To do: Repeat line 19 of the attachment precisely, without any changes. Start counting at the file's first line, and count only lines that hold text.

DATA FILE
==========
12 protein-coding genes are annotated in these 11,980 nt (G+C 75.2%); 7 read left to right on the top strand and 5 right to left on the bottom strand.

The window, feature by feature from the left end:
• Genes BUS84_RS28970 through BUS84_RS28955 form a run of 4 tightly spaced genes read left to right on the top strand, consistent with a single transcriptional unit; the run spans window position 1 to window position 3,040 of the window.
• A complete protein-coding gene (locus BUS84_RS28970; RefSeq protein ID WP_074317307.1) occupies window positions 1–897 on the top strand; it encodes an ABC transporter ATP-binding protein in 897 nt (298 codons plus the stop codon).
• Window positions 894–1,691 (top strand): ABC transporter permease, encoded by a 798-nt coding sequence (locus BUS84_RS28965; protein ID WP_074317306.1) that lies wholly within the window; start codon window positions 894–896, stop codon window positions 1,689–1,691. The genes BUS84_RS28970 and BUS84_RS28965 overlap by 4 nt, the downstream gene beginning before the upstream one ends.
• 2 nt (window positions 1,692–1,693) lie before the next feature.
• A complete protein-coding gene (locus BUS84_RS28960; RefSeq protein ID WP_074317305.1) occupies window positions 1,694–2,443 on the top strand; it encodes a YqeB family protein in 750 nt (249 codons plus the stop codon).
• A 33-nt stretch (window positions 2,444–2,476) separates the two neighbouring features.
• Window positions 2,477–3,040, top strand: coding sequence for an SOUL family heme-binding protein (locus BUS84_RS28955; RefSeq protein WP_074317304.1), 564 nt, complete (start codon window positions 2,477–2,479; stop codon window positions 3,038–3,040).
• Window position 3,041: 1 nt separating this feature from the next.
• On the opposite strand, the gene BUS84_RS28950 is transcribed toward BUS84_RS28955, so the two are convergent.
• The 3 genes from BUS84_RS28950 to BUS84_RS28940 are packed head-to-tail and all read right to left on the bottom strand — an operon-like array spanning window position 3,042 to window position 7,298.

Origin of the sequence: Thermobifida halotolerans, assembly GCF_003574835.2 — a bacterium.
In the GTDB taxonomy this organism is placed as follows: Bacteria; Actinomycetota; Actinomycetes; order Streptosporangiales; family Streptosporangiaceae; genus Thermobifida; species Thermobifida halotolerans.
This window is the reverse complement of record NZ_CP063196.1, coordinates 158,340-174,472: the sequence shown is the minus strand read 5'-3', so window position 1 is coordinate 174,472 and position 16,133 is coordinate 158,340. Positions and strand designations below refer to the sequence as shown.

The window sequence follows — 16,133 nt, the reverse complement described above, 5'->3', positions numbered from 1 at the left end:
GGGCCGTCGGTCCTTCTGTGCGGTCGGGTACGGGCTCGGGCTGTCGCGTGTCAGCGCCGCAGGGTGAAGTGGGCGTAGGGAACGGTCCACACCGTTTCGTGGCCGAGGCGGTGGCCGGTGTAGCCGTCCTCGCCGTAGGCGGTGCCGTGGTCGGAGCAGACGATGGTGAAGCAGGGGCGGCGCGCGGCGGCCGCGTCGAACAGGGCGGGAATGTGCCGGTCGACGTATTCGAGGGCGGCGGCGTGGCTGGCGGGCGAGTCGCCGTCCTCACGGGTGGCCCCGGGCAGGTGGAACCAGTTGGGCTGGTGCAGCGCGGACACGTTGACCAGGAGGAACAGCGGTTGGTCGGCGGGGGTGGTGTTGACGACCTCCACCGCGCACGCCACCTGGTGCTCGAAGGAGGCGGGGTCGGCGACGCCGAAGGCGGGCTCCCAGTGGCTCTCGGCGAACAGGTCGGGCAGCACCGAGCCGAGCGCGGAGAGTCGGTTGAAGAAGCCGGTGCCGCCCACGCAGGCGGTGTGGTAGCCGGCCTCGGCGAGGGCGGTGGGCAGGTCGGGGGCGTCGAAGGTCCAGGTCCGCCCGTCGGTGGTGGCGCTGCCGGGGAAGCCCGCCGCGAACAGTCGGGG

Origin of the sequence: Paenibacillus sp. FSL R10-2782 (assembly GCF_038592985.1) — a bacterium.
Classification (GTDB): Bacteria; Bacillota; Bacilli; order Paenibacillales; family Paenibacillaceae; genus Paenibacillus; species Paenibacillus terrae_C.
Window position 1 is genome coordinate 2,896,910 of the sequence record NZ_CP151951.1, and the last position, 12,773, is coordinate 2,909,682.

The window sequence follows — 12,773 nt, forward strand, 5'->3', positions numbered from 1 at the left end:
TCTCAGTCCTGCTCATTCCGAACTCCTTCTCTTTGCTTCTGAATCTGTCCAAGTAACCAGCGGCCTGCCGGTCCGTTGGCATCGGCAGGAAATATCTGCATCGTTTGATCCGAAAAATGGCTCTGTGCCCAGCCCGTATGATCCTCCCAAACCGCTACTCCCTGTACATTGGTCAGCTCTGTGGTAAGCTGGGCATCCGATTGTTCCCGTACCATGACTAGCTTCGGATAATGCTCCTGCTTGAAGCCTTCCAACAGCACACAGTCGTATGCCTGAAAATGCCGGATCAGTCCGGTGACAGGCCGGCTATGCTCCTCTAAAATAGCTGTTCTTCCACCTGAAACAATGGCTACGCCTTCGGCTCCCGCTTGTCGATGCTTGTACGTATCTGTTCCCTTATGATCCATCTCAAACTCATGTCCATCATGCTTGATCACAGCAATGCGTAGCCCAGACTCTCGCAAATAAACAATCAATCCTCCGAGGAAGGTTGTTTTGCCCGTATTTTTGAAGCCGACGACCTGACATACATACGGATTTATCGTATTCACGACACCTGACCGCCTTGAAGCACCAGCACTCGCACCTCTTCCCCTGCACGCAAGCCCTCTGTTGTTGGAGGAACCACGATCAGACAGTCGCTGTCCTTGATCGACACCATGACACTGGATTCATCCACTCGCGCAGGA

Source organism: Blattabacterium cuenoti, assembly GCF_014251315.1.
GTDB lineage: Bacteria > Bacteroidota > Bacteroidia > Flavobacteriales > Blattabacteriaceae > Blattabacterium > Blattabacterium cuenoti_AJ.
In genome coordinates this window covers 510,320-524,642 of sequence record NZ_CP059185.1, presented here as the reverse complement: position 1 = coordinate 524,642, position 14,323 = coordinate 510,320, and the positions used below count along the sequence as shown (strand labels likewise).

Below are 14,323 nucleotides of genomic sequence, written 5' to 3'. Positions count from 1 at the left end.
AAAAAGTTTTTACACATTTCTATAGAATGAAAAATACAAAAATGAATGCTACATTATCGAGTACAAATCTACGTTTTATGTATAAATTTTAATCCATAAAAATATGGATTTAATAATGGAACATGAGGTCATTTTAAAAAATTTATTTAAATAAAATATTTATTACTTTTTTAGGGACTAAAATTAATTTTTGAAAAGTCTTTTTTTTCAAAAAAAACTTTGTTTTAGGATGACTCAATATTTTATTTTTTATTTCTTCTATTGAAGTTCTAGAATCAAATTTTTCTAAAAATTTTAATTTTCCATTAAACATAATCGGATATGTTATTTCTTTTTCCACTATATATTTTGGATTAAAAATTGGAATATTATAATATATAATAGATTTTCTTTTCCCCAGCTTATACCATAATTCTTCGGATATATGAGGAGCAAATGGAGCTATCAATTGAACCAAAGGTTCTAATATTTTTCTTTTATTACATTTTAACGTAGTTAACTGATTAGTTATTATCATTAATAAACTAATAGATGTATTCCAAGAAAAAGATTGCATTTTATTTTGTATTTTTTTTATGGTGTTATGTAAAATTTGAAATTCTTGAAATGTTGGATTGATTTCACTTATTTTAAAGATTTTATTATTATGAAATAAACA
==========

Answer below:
Classification (GTDB): Bacteria; Bacillota; Bacilli; order Paenibacillales; family Paenibacillaceae; genus Paenibacillus; species Paenibacillus terrae_C.